System Status Management (SSM)

System Status Management (SSM) is the science of being in the right place with the right resource at the right time to meet the patient’s need.  Some say it is the practice of placing ambulances on street corners, but the crucial thing we must remember is that the patient is having the emergency so we must be poised to respond with minimal delay and maximum impact. SSM takes the intelligence products of demand analysis of both time and space and matches manpower and availability to deploy a responder as close to the patient as possible.  This achieves a minimal response time for the patient and reduces time spent running under emergency conditions for the crew (and distracted pedestrians!).

7 responses to “System Status Management (SSM)

  1. Skip Kirkwood

    EMS is the only service in the country where matching supply of service and demand for service is the least bit controversial. United Airlines does it, MacDonalds does it, high-end restaurants do it.

    The difference is that many in EMS have decided to implement the “matching” using a strategem that is harmful to employees – street-corner posting. It’s not the dynamic deployment and the peak-load staffing that medics object to – it is the sitting in uncomfortable spots, without basic amenities, for unknown periods of time, with no ability to do anything useful. The later does not have to go with the former. When it does, it does so by the choice of leaders who appear to put profit ahead of the well-being and health of their staff.

  2. Alan Murray

    EMS clinicians will only buy SSM if they can be shown that it’s a means of enhancing patient services. If you’re presenting it in that light, you have to mean it and behave accordingly, otherwise you’ll lose the staff. Start throwing away low-demand zones to chase statistical compliance and you’ll see what I mean. And you need to mind your language. Stop talking about response times and start talking about clinically effective response to patients with life-threatening and serious emergencies.

  3. Jordan Collins

    We were punished for “late response times” by being exiled from our quarters overnight and placed on street corners. We had high morale; we would play basketball and football, as well as making potluck dinners once a rotation. Morale was at an all-time high, quarters and the trucks were kept cleaned and polished.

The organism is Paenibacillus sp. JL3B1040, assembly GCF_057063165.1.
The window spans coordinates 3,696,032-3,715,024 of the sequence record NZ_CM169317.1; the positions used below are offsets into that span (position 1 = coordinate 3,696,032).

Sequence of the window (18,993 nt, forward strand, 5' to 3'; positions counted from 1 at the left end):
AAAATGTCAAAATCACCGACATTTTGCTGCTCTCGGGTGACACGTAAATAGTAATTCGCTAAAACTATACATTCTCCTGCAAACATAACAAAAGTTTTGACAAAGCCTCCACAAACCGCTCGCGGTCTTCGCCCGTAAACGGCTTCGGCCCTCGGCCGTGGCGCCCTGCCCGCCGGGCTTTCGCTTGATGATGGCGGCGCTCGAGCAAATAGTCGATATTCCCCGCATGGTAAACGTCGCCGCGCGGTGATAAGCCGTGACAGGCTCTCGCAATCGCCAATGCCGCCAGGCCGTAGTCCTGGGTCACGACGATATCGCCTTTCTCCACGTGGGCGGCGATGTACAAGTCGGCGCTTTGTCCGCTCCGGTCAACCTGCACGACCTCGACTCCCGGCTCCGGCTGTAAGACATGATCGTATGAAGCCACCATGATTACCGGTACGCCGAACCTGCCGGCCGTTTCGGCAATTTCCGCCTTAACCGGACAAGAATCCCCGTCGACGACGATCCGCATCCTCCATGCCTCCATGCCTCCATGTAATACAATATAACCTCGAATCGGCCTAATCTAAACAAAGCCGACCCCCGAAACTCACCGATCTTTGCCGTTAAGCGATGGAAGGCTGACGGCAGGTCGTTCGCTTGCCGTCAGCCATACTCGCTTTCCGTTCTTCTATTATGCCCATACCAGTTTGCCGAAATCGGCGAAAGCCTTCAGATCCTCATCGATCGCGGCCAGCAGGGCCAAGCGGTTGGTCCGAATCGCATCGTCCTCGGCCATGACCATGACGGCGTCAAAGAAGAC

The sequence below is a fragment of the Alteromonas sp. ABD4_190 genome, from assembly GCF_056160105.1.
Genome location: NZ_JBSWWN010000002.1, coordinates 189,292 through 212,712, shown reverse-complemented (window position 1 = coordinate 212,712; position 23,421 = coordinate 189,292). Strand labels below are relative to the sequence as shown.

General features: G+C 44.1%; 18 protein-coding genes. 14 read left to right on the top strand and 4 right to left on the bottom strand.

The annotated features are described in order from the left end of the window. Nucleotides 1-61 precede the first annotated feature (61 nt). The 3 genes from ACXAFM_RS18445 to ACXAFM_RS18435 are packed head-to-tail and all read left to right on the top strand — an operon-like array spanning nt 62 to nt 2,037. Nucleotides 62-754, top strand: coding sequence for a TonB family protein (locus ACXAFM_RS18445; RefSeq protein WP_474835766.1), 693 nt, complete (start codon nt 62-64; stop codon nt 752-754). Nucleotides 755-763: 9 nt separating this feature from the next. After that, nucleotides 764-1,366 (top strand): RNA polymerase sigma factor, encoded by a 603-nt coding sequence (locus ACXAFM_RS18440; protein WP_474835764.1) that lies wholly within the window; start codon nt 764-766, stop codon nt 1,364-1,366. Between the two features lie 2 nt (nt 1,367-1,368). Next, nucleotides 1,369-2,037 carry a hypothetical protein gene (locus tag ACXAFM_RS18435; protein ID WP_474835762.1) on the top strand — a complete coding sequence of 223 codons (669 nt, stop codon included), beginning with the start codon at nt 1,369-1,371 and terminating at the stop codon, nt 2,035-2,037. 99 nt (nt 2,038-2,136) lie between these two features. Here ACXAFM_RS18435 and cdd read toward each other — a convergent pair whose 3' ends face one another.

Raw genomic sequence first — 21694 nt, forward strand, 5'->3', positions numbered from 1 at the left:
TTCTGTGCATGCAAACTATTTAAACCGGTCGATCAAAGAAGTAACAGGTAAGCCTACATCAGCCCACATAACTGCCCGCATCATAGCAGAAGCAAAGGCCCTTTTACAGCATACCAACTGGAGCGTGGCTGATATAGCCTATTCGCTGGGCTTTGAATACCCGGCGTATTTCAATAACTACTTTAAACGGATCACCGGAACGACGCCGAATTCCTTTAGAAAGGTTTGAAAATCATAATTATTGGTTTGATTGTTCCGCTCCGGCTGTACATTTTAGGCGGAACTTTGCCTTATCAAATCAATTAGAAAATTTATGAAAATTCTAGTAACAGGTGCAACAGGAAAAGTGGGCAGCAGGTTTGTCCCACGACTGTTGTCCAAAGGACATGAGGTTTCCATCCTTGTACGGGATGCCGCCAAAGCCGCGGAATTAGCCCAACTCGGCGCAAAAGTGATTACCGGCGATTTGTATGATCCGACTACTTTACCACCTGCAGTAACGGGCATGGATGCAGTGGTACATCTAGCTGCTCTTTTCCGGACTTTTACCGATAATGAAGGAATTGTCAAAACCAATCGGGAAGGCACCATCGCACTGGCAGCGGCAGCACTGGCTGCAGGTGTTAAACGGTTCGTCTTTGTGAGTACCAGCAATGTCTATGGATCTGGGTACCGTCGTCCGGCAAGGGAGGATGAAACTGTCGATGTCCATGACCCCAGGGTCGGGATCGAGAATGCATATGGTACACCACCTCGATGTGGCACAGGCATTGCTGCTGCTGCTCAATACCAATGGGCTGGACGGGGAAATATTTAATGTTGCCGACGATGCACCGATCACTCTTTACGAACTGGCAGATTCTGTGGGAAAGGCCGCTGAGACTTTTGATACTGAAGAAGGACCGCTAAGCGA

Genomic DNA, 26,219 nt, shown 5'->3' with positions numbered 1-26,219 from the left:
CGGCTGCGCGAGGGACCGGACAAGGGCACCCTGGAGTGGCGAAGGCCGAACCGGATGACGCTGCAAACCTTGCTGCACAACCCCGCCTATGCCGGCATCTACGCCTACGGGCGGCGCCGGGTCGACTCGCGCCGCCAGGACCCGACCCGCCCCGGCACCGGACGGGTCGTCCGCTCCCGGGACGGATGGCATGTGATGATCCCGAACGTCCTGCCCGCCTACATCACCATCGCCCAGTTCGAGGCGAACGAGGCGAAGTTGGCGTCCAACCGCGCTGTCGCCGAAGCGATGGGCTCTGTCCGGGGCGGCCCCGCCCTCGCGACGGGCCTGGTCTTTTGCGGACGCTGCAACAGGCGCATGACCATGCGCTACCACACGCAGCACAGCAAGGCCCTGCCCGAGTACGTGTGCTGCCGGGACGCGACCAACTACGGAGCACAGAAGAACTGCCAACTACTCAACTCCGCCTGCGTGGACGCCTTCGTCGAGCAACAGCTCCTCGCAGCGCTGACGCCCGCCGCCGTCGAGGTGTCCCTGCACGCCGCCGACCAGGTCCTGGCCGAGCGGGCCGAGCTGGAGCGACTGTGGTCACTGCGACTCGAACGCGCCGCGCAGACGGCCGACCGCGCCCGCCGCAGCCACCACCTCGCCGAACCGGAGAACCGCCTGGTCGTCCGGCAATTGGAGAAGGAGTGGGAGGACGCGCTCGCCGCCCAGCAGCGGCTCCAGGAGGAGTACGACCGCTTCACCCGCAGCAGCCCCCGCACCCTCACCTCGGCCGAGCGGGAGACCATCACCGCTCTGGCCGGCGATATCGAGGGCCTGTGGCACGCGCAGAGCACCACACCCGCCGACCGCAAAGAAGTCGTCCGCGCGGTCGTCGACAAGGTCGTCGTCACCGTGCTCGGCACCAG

Fast forward six months to a diesel bill through the roof, 8/9 frontline trucks OOS, morale in the crapper, and the facilities and equipment being in atrocious condition. None of the crews interact and the animosity towards management has multiplied exponentially.
    Should I mention, prior to that time, there has been no known unfavorable outcomes to patients due to “late hits”. Dale and I have discussed this before; you won’t be able to convince of the “merits” of SSM.

  4. Eric Wanta

    You don’t see police chiefs posting police officers on street corners, or fire chiefs predicting the next fire and sending their fire apparatus hours in advance. I know of no EMS agency that can consistently meet a response time of less than 5 minutes (Pell et. all, 2001). If you would like me to risk DVTs on top of my discomfort and inability to do anything productive, then please provide me with wages similar to fire fighters, police officers and nurses; provide me with an ambulance with room to stretch my legs (and one where my legs won’t be crushed in an accident). Until then, please provide us with a little respect in what we do. Provide us with limitedly dynamic bases with basic amenities. Realize that constant driving between street corners with uncomfortable conditions (subjectively) increase fatigue, decrease morale, and likely have their own impact on patient care. There has got to be a middle ground.

  5. daleloberger

    I totally agree with Eric that constant driving between street corners is not being respectful of your staff. I also agree that there are many cases where basic amenities or even limited stations would be the best post. But if you think that police are not looking at predictive policing (“assisted patrol”) or that fire doesn’t also consider the implications of moving crews and apparatus based on demand, you aren’t seeing the evolving trends across public safety.

    • I would say we all agree that spending 12 hours in the cab of ambulance and moving from post to post is not ideal. Unfortunately most contracts involve tight response times and penalties, clinical sophistication and the latest technology – things that cost a tremendous amount of money without the benefit of taxpayer money. Yes, we need to be efficient, but also humane. Your line staff should be involved in the process of shift building and the vetting of the posts and post plans. We encourage feedback and the field crews suggest new post locations. We have partnered with several hospitals to provide an EMS room with food and recliners. Lastly, using tools like MARVLIS dials in the plan and our goal is to be close to the next call and limit the amount of RLS driving.

  6. John Nelson

    Wow… I would have thought that by now, the impact on patient outcomes would have been a part of the discussion.
    Look, the entire purpose of SSM is to run a “more efficient” operation, and still meet some arbitrary maximum response time threshold with a certain degree of reliability. What nobody seems to talk about is the fact that a maximally “efficient” system has excluded the “waste” of all the shortest response times. As the “system” is tuned, units not necessary to meet that arbitrary goal are removed from service. We’re still meeting that goal, but the system sees inevitably fewer of the shortest response times.

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